by Bob Branco
When a blind person is unfamiliar with his surroundings and needs the help of someone sighted, the method required by orientation and mobility instructors is the sighted guide technique. While walking together, the blind person places his hand directly above the sighted person’s elbow. The sighted person will walk a step ahead of the blind person in order to provide direction.
Although the sighted guide technique is the most prescribed method when assisting someone who’s blind, many sighted people instinctively help the blind in other ways because they don’t know any better. Some of these methods are questionable to say the least. I have heard horror stories about blind people being grabbed by the neck when shown where the elevator is. One day a blind person was waiting to cross a street when a sighted person grabbed him by the arm and practically made him cross.
While some blind people are timid and won’t correct their sighted helpers, they should. Isn’t it embarrassing to be dragged by the neck or arm while being assisted? I would think so.
While telling a sighted person the proper way to assist someone who’s blind, it’s always important to remember that many sighted people are totally unfamiliar with this subject. If you are blind, and someone grabs you because it’s their way of offering you assistance, you may get angry. However, the best approach is to politely tell your sighted helper the proper way to assist you, and I’m sure he’ll get it. This is known as a teachable moment.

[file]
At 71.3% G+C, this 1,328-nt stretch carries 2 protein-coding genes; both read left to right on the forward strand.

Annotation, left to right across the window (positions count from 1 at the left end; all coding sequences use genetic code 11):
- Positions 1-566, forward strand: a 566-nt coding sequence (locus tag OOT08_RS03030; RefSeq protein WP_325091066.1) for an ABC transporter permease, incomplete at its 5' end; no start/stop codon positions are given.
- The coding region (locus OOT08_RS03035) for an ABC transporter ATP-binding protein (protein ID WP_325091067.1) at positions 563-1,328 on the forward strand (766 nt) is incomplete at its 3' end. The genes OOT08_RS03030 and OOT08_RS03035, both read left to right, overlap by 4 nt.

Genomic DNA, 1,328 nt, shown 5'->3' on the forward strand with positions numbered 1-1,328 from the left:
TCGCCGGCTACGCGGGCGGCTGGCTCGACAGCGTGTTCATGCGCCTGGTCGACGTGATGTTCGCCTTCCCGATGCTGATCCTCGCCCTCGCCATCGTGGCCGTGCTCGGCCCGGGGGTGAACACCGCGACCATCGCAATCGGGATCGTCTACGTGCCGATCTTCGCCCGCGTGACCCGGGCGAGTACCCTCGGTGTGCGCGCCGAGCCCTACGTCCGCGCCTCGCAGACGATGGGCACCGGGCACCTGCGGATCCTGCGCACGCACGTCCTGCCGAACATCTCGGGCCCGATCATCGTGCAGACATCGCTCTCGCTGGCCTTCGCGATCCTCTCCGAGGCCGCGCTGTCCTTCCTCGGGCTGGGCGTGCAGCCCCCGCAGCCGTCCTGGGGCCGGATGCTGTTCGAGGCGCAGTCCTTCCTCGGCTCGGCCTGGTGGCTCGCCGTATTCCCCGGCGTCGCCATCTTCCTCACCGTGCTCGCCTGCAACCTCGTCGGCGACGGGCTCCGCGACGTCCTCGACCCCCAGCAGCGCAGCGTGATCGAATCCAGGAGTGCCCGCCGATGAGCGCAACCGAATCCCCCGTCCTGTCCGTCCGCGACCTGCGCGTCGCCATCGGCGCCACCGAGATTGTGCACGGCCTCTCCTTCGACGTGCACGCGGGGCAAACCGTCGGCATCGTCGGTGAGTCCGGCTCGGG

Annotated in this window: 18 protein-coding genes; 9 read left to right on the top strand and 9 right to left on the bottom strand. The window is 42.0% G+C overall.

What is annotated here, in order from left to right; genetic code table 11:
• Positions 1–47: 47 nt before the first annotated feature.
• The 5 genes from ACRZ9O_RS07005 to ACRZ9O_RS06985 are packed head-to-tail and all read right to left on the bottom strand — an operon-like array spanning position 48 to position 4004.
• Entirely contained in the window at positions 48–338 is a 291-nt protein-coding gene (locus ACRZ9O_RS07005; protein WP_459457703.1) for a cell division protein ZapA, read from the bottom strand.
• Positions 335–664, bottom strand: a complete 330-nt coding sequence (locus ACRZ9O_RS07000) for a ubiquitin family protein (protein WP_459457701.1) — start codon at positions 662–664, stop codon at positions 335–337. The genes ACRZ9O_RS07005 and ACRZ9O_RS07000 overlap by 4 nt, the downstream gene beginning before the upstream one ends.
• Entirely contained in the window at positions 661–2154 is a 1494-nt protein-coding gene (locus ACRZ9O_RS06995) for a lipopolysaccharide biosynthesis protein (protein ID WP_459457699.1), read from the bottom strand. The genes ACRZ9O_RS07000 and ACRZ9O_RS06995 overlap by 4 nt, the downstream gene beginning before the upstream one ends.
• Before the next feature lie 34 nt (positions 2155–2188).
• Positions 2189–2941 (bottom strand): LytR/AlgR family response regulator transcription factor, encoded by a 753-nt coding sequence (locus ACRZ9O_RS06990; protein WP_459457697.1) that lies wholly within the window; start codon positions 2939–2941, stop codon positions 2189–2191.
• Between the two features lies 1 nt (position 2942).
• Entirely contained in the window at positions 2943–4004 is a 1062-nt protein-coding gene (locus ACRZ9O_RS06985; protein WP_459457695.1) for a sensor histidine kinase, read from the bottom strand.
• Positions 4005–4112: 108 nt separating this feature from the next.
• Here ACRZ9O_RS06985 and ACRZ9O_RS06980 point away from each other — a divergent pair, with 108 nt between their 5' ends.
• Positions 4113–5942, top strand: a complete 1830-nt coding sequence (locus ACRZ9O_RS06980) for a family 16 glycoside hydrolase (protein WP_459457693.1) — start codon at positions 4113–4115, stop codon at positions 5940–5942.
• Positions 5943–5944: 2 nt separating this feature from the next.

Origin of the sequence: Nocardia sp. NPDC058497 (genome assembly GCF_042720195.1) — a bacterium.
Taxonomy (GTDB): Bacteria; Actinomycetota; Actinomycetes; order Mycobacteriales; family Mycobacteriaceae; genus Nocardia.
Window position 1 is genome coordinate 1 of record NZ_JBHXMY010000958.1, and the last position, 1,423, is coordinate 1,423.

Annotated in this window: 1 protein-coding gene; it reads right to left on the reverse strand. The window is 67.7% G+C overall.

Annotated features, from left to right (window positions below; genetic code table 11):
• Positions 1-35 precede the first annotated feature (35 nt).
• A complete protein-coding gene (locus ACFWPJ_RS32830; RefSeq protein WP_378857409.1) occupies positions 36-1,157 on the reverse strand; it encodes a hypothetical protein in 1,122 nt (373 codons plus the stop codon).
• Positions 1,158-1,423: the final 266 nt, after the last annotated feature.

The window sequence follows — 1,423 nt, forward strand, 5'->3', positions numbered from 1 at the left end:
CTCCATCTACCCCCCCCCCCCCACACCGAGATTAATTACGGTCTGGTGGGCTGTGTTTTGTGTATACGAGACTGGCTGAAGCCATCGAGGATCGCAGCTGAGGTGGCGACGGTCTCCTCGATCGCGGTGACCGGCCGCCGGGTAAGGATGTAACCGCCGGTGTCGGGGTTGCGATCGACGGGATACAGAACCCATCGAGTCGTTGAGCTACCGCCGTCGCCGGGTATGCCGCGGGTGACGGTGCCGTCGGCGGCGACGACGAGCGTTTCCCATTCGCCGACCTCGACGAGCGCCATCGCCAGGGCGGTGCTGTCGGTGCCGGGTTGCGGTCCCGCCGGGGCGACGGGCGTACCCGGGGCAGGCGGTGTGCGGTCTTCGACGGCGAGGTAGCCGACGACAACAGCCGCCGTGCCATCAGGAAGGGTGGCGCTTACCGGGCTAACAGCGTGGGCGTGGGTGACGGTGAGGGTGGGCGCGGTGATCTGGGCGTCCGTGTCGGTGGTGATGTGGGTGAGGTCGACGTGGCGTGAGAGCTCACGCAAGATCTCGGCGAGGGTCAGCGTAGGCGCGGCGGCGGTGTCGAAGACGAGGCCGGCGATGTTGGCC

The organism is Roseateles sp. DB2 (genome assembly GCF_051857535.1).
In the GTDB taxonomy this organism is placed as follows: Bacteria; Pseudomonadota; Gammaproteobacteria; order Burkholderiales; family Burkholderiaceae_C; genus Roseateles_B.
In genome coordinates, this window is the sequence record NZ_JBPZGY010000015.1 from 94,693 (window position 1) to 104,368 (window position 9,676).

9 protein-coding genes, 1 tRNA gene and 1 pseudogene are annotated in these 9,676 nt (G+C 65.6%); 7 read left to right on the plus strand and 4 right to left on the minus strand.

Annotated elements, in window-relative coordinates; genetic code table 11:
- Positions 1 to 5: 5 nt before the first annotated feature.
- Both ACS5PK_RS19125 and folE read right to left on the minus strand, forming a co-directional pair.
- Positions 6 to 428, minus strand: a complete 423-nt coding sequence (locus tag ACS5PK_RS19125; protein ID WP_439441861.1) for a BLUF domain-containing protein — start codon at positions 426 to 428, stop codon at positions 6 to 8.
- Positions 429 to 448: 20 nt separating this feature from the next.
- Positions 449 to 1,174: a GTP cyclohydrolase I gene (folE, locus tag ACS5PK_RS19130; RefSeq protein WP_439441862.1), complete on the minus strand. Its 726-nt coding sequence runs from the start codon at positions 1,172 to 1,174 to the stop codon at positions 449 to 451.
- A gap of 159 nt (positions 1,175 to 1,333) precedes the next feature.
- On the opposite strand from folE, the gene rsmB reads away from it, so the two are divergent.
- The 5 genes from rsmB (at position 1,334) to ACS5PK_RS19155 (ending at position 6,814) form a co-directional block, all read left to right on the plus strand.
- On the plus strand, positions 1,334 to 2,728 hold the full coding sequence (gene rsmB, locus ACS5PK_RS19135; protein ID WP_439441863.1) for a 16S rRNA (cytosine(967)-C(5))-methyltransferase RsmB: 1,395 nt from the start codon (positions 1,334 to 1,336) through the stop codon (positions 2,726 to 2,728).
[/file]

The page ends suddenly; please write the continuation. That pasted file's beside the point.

The sighted guide technique is recommended by many teachers of orientation and mobility because it’s safe.
About the Author
Robert T. Branco resides in New Bedford, Massachusetts, and is the author of five self-published books. He is a community organizer, tutors persons with visual impairments, has written columns for local and international organizations, and publishes a monthly online newsletter, The Consumer Vision. Bob’s website, with full information about his books, is http://www.dldbooks.com/robertbranco/.
2 thoughts on “The Sighted Guide Technique”
I think most of us get frightened rather than angry when we are grabbed unexpectedly. Either that or we get annoyed by the frequency with which our space is invaded. Put yourself in the shoes of a blind pedestrian for a moment. How would you feel if you were suddenly grabbed out of nowhere by a stranger on the street? Good intentions are honorable, but we all know where they lead. The majority of blind people try to be polite, but sometimes frustration or fear get the best of even the most mannerly among us. Asking if you can help, and then how, and following directions is always the best approach.